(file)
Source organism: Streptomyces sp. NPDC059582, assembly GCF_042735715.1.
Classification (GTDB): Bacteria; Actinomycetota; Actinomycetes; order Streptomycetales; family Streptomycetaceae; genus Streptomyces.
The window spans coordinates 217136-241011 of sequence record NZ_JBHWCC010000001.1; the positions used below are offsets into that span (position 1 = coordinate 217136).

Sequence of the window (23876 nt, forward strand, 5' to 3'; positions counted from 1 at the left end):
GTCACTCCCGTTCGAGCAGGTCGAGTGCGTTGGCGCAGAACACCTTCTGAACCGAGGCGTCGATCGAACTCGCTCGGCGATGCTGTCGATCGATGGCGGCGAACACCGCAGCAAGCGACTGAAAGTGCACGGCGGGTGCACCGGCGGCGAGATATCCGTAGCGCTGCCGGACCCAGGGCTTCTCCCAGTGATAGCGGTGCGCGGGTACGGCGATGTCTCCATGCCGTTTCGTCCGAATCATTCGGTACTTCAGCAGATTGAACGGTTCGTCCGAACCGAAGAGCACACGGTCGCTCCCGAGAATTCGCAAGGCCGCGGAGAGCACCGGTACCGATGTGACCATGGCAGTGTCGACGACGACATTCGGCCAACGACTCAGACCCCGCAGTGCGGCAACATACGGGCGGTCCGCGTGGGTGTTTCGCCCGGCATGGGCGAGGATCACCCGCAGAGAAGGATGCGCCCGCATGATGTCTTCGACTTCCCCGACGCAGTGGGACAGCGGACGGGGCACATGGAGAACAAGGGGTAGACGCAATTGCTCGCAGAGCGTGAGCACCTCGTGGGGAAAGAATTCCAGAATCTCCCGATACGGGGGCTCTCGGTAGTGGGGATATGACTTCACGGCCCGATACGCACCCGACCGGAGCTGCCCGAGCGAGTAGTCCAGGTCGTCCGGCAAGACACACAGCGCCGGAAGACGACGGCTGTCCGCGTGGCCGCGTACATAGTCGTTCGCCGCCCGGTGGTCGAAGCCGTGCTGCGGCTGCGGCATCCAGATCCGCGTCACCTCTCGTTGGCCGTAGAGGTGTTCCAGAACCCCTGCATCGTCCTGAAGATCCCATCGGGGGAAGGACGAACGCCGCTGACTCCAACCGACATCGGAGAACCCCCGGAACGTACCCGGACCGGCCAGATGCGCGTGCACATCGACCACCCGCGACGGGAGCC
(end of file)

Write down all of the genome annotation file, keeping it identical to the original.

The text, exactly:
Source organism: Streptomyces sp. NPDC059582, assembly GCF_042735715.1.
Classification (GTDB): Bacteria; Actinomycetota; Actinomycetes; order Streptomycetales; family Streptomycetaceae; genus Streptomyces.
The window spans coordinates 217136-241011 of sequence record NZ_JBHWCC010000001.1; the positions used below are offsets into that span (position 1 = coordinate 217136).

Sequence of the window (23876 nt, forward strand, 5' to 3'; positions counted from 1 at the left end):
GTCACTCCCGTTCGAGCAGGTCGAGTGCGTTGGCGCAGAACACCTTCTGAACCGAGGCGTCGATCGAACTCGCTCGGCGATGCTGTCGATCGATGGCGGCGAACACCGCAGCAAGCGACTGAAAGTGCACGGCGGGTGCACCGGCGGCGAGATATCCGTAGCGCTGCCGGACCCAGGGCTTCTCCCAGTGATAGCGGTGCGCGGGTACGGCGATGTCTCCATGCCGTTTCGTCCGAATCATTCGGTACTTCAGCAGATTGAACGGTTCGTCCGAACCGAAGAGCACACGGTCGCTCCCGAGAATTCGCAAGGCCGCGGAGAGCACCGGTACCGATGTGACCATGGCAGTGTCGACGACGACATTCGGCCAACGACTCAGACCCCGCAGTGCGGCAACATACGGGCGGTCCGCGTGGGTGTTTCGCCCGGCATGGGCGAGGATCACCCGCAGAGAAGGATGCGCCCGCATGATGTCTTCGACTTCCCCGACGCAGTGGGACAGCGGACGGGGCACATGGAGAACAAGGGGTAGACGCAATTGCTCGCAGAGCGTGAGCACCTCGTGGGGAAAGAATTCCAGAATCTCCCGATACGGGGGCTCTCGGTAGTGGGGATATGACTTCACGGCCCGATACGCACCCGACCGGAGCTGCCCGAGCGAGTAGTCCAGGTCGTCCGGCAAGACACACAGCGCCGGAAGACGACGGCTGTCCGCGTGGCCGCGTACATAGTCGTTCGCCGCCCGGTGGTCGAAGCCGTGCTGCGGCTGCGGCATCCAGATCCGCGTCACCTCTCGTTGGCCGTAGAGGTGTTCCAGAACCCCTGCATCGTCCTGAAGATCCCATCGGGGGAAGGACGAACGCCGCTGACTCCAACCGACATCGGAGAACCCCCGGAACGTACCCGGACCGGCCAGATGCGCGTGCACATCGACCACCCGCGACGGGAGCC